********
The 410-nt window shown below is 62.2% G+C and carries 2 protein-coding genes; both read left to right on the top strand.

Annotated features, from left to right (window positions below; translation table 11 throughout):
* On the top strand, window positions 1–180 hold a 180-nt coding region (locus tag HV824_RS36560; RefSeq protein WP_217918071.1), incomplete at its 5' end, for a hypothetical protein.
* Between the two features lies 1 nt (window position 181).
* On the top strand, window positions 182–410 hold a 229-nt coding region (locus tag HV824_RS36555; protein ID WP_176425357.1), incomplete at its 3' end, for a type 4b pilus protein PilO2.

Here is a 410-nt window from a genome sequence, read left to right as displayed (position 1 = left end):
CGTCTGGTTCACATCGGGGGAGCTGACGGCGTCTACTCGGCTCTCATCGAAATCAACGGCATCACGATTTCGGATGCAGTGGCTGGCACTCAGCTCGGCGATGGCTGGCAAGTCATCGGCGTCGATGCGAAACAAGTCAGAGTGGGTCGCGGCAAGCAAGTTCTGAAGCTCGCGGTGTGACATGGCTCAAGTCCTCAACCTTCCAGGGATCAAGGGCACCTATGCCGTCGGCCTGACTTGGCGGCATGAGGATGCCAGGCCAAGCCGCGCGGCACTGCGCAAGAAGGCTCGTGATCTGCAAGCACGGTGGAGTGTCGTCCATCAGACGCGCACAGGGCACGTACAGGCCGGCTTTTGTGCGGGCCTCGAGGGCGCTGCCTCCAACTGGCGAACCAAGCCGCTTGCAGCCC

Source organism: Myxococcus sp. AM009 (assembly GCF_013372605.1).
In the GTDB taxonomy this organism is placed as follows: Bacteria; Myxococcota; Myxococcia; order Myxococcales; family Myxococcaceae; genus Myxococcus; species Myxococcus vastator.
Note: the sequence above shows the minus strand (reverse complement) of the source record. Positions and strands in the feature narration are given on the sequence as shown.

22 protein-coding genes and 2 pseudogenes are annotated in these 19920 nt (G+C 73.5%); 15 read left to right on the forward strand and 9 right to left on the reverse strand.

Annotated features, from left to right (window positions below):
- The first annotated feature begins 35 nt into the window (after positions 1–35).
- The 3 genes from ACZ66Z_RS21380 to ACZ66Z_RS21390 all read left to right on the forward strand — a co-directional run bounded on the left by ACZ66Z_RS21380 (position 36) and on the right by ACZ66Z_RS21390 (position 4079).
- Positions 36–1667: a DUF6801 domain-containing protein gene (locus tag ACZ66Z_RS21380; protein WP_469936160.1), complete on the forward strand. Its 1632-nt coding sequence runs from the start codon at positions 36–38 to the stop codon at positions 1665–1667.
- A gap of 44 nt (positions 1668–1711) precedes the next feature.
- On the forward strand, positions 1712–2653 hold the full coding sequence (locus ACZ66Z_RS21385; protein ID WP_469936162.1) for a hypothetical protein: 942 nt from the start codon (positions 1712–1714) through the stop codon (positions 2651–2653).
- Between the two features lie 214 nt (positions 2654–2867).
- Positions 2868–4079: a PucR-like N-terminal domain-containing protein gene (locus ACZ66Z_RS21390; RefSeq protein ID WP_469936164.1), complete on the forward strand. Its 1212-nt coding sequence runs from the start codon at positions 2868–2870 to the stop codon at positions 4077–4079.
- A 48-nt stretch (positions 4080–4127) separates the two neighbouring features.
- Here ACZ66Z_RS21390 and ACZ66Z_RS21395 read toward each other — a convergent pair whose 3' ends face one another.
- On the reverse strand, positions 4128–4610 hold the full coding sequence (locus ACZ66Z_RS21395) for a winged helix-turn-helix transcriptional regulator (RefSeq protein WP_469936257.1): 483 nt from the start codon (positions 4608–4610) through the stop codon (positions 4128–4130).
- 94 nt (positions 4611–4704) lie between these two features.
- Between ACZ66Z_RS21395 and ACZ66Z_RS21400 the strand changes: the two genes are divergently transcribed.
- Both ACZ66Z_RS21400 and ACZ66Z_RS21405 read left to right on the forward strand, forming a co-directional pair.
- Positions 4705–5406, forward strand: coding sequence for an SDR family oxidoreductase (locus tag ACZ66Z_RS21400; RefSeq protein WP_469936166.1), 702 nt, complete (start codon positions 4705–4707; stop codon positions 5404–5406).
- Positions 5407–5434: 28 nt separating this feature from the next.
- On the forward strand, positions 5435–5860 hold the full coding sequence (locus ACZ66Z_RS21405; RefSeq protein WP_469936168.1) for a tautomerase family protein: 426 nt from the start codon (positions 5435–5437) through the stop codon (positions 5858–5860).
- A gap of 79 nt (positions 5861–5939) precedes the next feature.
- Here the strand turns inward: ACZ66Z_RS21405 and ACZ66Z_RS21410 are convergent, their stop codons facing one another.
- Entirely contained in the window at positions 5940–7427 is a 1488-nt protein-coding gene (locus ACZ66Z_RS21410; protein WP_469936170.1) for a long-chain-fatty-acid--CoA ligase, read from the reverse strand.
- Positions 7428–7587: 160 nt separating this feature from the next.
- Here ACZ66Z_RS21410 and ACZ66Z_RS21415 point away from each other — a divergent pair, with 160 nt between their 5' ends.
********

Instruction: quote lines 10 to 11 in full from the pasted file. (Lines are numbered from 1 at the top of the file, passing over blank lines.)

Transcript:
Note: the sequence above shows the minus strand (reverse complement) of the source record. Positions and strands in the feature narration are given on the sequence as shown.

22 protein-coding genes and 2 pseudogenes are annotated in these 19920 nt (G+C 73.5%); 15 read left to right on the forward strand and 9 right to left on the reverse strand.